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National Prayer Breakfast 2015 Preview: Remembering the Armenian Genocide of 1915

( [email protected] ) Jan 15, 2015 01:21 PM EST

National Prayer Breakfast 2015
A jumbo screen shows President Barack Obama as he addresses the National Prayer Breakfast in Washington, D.C., February 3, 2011. (Official White House Photo by Pete Souza)

The theme for this year's National Prayer Breakfast, which is on Feb. 5 this year in Washington, will focus on the 100th anniversary of the Armenian Genocide.

The annual event, which takes place at the Washington Hilton in the nation's capital, is organized by the Fellowship Foundation, a conservative Christian group, and hosted by the United States Congress. According to Azbarez Newspaper, attorney Ben Smith spoke to Public Radio of Armenia about the yearly event, which is held on the first Thursday of February each year, focusing on the Armenian Genocide of 1915.

"We've brought greetings and letters from our leaders in the U.S. to encourage the leadership in Armenia to participate in the commemorations set up Washington," Smith said.

According to the official website of Fellowship Foundation, the tradition started in 1953, when members of Congress invited President Dwight D. Eisenhower to join them for a fellowship breakfast "in the spirit of Jesus."

"Because of the warm environment of that first gathering, the breakfast has continued each year, hosted and directed by members of the prayer groups in the U.S. Senate and U.S. House of Representatives," the organization wrote. "Annually, the House and Senate groups take turns inviting people from every state and many nations to join with the President of the United States for this special time of fellowship and prayer together."

The organization added that the breakfast has a typical attendance of "more than 3,000 people of all races, cultures and faith traditions."

According to Smith, the National Prayer Breakfast was started "in an effort to bring leaders from both parties together at least for one day to focus on prayer and the principles of Jesus so that they could dispel their different points of view and their arguments."

"They actually focus one day on spiritual principles," Smith said.

Smith told Public Radio of Armenia that the Fellowship Foundation is working with various Armenian communities in the United States to recognize and commemorate the 100th anniversary of the Armenian Genocide.

"Three years ago I was part of the commemoration in Aleppo, Syria, and it was really powerful," Smith said.

As for the politics behind the issue, Smith commented on that aspect, noting he had no power to deal with it.

"I think most people in the U.S. recognize and want it recognized," Smith said. "I can't say to what extend and when President Obama will do that, but I'm confident most of the Americans are aware of the Genocide."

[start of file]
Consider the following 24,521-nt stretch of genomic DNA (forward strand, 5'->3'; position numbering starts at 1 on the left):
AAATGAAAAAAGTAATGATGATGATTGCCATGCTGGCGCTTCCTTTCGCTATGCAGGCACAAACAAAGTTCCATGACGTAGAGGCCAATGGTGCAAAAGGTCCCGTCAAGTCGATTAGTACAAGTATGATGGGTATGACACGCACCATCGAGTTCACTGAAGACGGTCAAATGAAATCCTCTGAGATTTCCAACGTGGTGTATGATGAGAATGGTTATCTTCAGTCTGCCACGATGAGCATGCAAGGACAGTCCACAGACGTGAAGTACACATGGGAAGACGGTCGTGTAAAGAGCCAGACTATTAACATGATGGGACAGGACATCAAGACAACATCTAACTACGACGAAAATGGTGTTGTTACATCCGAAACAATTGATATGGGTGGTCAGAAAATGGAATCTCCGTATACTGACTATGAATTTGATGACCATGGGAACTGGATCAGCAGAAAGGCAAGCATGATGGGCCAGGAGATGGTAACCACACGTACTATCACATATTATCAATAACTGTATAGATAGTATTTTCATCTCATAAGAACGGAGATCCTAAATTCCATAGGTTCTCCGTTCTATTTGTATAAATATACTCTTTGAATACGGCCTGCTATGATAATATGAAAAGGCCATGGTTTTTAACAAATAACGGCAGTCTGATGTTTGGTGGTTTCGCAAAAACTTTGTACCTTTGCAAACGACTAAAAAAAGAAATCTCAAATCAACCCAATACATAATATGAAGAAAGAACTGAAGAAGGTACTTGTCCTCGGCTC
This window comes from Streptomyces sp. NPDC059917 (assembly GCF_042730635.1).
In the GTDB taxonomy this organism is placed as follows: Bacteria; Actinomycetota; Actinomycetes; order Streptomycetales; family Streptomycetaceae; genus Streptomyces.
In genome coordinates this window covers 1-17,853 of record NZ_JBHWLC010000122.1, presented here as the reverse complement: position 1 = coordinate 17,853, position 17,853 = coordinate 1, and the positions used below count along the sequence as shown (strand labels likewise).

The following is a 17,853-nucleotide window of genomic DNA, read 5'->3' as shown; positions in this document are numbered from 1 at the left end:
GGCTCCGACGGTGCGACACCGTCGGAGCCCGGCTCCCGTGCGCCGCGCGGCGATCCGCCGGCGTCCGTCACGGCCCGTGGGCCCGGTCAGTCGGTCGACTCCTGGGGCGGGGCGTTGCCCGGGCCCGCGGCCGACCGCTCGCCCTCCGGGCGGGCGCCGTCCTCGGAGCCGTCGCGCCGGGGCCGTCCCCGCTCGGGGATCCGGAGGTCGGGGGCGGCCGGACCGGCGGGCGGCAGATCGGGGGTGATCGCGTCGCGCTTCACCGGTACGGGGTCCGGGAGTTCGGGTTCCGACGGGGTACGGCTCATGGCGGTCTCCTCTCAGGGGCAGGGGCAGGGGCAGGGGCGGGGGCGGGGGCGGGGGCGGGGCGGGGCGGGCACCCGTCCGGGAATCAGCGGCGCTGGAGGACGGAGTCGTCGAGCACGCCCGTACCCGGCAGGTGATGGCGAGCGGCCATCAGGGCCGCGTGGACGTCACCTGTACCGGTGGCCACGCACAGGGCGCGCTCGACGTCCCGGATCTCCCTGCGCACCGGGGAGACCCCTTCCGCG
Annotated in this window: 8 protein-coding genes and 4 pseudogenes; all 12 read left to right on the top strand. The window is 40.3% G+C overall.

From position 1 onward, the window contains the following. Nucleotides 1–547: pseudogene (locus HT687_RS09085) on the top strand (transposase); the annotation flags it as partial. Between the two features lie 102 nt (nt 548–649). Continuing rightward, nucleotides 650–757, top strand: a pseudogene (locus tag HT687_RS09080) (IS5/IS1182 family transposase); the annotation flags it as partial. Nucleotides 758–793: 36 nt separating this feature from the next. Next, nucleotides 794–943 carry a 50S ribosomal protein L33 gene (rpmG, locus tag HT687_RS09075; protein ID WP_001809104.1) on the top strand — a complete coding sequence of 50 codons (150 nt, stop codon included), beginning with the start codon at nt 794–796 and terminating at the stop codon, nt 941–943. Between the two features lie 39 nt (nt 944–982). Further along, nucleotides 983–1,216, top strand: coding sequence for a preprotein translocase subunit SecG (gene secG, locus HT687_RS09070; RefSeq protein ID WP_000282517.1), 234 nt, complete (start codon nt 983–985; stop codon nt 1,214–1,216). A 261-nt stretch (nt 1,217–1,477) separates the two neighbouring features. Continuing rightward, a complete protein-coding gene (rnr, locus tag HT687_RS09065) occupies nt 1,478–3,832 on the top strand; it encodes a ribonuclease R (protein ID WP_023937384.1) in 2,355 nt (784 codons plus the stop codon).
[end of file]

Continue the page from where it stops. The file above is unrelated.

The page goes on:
Christopher Atamian of the Huffington Post elaborated on the events surrounding the Armenian Genocide, which happened back in 1915.

"Armenian intellectuals of the Ottoman Empire were rounded up in the dead of night and sent to be executed in inland concentration camps in Ayash and Chankari," Atamian wrote. "This event followed on nearly two decades of ethnic cleansing and pogroms against Armenians that included the murder of some 300,000 Armenians by Sultan Abdul Hamid in 1896 and 30,000 killed during the Adana Massacre in 1909."

Atamian noted that the Ottoman Empire, which is now the modern-day country of Turkey, nearly wiped out its entire Christian population through these crimes against humanity.

"Christians were rounded up and locked inside churches that were set on fire and burned alive or thrown into caves with sulfur thrown on top of them and cremated in primitive gas chambers," Atamian wrote. "The Turks, aided and abetted by their ally, the German Kaiser, seized Christian properties and bank accounts, raped and enslaved women and children and forced thousands to convert to Islam under pain of death."

Although Turkey's government has refused to apologize to the Armenians about the scale of human depravity exercised back in 1915 in the days of the Ottoman Empire, Atamian noted that the "Jews of the Caucasus" have managed to rebuild and thrive in both the former Soviet Union and modern, independent Armenia. He tried to explain the reasons behind the Armenian Genocide, which included "a surreal mix of ethnic and financial jealousy."

"The Armenian Amira class, for example, ran everything from the state mint to the bread factories and most of the empire's industry, while the Greeks and Levantines were the most successful diplomats and merchants as well," Atamian wrote.

On a lighter note, Smith elaborated on his first visit to Armenia. He told Public Radio of Armenia that he was impressed by the country's people, history and culture.

"I think Armenia is really a well-kept secret," Smith said. "This would be a great place for tourism. And if American people knew more about it, and knew about the beauty of the country, they would be interested."

Smith's trip, according to Public Radio of Armenia, included a visit with His Holiness Karekin II, Supreme Patriarch and Catholicos of All Armenians. They discussed the invitation to join President Barack Obama at the National Prayer Breakfast.

"I'm very grateful to the leadership and the church, we were graciously received," Smith said. "We intend to come back as soon as we can."

The National Prayer Breakfast will be aired Feb. 5 on C-SPAN.

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